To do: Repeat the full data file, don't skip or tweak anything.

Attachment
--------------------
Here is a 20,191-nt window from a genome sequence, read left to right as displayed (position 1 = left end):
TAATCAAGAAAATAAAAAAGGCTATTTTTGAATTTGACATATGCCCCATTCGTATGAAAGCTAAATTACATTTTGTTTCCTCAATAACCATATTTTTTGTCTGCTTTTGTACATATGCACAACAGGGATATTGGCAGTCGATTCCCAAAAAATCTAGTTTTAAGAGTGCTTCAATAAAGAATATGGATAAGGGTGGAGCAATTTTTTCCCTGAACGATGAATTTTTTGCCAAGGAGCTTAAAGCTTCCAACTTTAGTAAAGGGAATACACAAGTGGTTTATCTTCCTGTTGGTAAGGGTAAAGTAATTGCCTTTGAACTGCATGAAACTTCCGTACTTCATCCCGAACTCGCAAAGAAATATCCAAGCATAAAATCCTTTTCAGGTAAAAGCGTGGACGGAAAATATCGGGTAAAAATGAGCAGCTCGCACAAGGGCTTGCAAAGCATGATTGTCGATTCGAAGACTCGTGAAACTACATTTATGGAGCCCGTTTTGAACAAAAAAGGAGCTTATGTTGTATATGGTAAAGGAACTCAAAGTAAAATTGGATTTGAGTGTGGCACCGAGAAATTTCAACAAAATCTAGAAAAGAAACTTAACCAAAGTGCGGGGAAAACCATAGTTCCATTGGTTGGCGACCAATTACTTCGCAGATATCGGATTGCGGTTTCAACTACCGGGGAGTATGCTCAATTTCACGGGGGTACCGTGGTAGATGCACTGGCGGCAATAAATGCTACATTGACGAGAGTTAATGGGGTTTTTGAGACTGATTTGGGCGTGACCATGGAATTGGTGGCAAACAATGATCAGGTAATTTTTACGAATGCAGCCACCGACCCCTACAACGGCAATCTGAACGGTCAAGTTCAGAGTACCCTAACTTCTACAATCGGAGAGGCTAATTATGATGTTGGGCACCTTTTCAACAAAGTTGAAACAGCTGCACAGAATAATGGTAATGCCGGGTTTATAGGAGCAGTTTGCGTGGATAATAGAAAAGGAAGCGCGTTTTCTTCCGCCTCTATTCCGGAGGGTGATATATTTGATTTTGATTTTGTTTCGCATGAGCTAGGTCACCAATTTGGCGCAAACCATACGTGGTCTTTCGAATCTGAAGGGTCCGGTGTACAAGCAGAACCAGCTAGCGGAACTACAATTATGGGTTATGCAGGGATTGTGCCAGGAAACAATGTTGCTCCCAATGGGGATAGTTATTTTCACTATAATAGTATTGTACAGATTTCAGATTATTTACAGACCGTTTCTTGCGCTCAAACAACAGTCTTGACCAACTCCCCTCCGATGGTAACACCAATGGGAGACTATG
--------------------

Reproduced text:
Here is a 20,191-nt window from a genome sequence, read left to right as displayed (position 1 = left end):
TAATCAAGAAAATAAAAAAGGCTATTTTTGAATTTGACATATGCCCCATTCGTATGAAAGCTAAATTACATTTTGTTTCCTCAATAACCATATTTTTTGTCTGCTTTTGTACATATGCACAACAGGGATATTGGCAGTCGATTCCCAAAAAATCTAGTTTTAAGAGTGCTTCAATAAAGAATATGGATAAGGGTGGAGCAATTTTTTCCCTGAACGATGAATTTTTTGCCAAGGAGCTTAAAGCTTCCAACTTTAGTAAAGGGAATACACAAGTGGTTTATCTTCCTGTTGGTAAGGGTAAAGTAATTGCCTTTGAACTGCATGAAACTTCCGTACTTCATCCCGAACTCGCAAAGAAATATCCAAGCATAAAATCCTTTTCAGGTAAAAGCGTGGACGGAAAATATCGGGTAAAAATGAGCAGCTCGCACAAGGGCTTGCAAAGCATGATTGTCGATTCGAAGACTCGTGAAACTACATTTATGGAGCCCGTTTTGAACAAAAAAGGAGCTTATGTTGTATATGGTAAAGGAACTCAAAGTAAAATTGGATTTGAGTGTGGCACCGAGAAATTTCAACAAAATCTAGAAAAGAAACTTAACCAAAGTGCGGGGAAAACCATAGTTCCATTGGTTGGCGACCAATTACTTCGCAGATATCGGATTGCGGTTTCAACTACCGGGGAGTATGCTCAATTTCACGGGGGTACCGTGGTAGATGCACTGGCGGCAATAAATGCTACATTGACGAGAGTTAATGGGGTTTTTGAGACTGATTTGGGCGTGACCATGGAATTGGTGGCAAACAATGATCAGGTAATTTTTACGAATGCAGCCACCGACCCCTACAACGGCAATCTGAACGGTCAAGTTCAGAGTACCCTAACTTCTACAATCGGAGAGGCTAATTATGATGTTGGGCACCTTTTCAACAAAGTTGAAACAGCTGCACAGAATAATGGTAATGCCGGGTTTATAGGAGCAGTTTGCGTGGATAATAGAAAAGGAAGCGCGTTTTCTTCCGCCTCTATTCCGGAGGGTGATATATTTGATTTTGATTTTGTTTCGCATGAGCTAGGTCACCAATTTGGCGCAAACCATACGTGGTCTTTCGAATCTGAAGGGTCCGGTGTACAAGCAGAACCAGCTAGCGGAACTACAATTATGGGTTATGCAGGGATTGTGCCAGGAAACAATGTTGCTCCCAATGGGGATAGTTATTTTCACTATAATAGTATTGTACAGATTTCAGATTATTTACAGACCGTTTCTTGCGCTCAAACAACAGTCTTGACCAACTCCCCTCCGATGGTAACACCAATGGGAGACTATG